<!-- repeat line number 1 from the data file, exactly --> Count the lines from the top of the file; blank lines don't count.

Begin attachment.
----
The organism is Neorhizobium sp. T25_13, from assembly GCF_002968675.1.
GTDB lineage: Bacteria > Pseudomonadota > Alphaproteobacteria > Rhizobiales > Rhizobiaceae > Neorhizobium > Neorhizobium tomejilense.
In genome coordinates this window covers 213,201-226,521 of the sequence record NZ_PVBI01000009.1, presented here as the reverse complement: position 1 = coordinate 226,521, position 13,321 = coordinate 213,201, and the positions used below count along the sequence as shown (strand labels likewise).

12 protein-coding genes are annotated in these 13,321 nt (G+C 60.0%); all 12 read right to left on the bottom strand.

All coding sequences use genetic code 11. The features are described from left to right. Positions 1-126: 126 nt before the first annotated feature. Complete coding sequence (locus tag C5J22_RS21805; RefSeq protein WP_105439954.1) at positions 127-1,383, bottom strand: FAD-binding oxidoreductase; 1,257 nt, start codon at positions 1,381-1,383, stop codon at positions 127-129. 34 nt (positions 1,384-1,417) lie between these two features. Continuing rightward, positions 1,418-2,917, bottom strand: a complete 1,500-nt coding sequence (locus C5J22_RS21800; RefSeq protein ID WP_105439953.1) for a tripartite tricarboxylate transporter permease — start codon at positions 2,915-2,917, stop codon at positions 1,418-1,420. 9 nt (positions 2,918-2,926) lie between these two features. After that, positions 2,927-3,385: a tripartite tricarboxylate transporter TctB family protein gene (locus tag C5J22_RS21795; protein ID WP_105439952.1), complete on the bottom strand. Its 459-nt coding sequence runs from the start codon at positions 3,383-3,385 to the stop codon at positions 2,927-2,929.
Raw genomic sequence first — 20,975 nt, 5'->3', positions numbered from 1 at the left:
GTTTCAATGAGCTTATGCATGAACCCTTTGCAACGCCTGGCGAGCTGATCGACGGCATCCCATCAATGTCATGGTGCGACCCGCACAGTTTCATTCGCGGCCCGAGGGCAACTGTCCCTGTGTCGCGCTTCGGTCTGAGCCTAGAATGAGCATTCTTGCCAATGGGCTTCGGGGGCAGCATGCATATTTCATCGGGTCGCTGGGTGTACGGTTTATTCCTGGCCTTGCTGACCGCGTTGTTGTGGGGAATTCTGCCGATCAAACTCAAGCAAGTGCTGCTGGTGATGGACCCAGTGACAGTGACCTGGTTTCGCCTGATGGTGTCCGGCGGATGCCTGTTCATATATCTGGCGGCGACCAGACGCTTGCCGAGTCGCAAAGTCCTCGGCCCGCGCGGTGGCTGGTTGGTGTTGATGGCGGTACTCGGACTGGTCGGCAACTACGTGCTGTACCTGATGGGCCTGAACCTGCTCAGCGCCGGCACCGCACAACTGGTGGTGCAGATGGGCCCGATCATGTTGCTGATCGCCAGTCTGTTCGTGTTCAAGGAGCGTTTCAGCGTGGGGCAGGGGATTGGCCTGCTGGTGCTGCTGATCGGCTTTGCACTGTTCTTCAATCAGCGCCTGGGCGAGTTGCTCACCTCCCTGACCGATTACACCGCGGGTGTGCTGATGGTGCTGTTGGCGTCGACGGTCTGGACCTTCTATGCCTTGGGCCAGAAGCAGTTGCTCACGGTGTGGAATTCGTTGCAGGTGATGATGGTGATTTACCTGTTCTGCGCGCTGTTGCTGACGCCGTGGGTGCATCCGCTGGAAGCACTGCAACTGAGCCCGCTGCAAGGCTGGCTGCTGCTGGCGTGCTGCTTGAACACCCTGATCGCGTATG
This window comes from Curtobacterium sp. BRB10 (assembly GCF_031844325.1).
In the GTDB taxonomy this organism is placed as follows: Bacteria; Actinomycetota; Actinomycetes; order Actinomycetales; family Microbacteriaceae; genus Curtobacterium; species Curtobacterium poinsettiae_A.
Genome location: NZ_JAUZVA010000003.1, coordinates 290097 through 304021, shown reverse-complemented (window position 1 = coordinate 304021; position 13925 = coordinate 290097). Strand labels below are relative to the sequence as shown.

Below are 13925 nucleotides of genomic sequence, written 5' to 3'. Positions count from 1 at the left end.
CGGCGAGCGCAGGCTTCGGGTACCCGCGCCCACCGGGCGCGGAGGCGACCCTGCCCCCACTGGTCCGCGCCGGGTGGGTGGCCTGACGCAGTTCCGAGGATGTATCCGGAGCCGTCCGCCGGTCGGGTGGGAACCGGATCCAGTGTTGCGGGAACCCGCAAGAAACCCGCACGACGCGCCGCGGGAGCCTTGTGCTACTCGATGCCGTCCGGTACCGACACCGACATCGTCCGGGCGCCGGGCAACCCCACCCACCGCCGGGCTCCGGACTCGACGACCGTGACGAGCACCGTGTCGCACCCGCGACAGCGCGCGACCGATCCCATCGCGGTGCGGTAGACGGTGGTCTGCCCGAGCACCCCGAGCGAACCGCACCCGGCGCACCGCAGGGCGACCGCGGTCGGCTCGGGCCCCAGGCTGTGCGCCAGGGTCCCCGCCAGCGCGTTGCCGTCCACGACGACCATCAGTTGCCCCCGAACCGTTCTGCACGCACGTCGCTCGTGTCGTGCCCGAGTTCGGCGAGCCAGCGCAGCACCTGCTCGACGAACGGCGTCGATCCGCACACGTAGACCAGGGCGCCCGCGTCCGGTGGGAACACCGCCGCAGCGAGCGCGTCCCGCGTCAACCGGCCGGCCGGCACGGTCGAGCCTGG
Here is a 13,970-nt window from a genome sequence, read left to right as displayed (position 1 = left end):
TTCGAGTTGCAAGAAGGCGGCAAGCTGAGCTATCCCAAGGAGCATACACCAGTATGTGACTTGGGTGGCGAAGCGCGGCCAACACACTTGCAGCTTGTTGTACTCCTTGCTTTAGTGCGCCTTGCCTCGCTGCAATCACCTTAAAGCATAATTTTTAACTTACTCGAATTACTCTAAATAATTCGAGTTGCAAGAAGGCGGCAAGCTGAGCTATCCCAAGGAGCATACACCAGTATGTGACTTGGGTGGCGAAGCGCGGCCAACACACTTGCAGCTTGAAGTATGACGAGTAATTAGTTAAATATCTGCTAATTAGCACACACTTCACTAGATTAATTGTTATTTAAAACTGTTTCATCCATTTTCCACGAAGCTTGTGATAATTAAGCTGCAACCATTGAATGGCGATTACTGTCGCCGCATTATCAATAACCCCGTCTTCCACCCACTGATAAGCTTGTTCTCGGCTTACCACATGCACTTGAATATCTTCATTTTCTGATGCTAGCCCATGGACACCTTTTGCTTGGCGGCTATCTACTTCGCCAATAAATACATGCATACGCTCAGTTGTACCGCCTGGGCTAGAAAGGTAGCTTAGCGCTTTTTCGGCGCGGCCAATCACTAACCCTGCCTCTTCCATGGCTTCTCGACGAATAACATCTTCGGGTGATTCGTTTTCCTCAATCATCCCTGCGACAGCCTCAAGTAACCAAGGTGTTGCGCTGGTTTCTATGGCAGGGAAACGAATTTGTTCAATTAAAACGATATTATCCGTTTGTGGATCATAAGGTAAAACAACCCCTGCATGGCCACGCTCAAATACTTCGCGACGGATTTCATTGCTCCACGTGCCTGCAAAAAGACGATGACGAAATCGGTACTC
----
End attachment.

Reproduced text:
The organism is Neorhizobium sp. T25_13, from assembly GCF_002968675.1.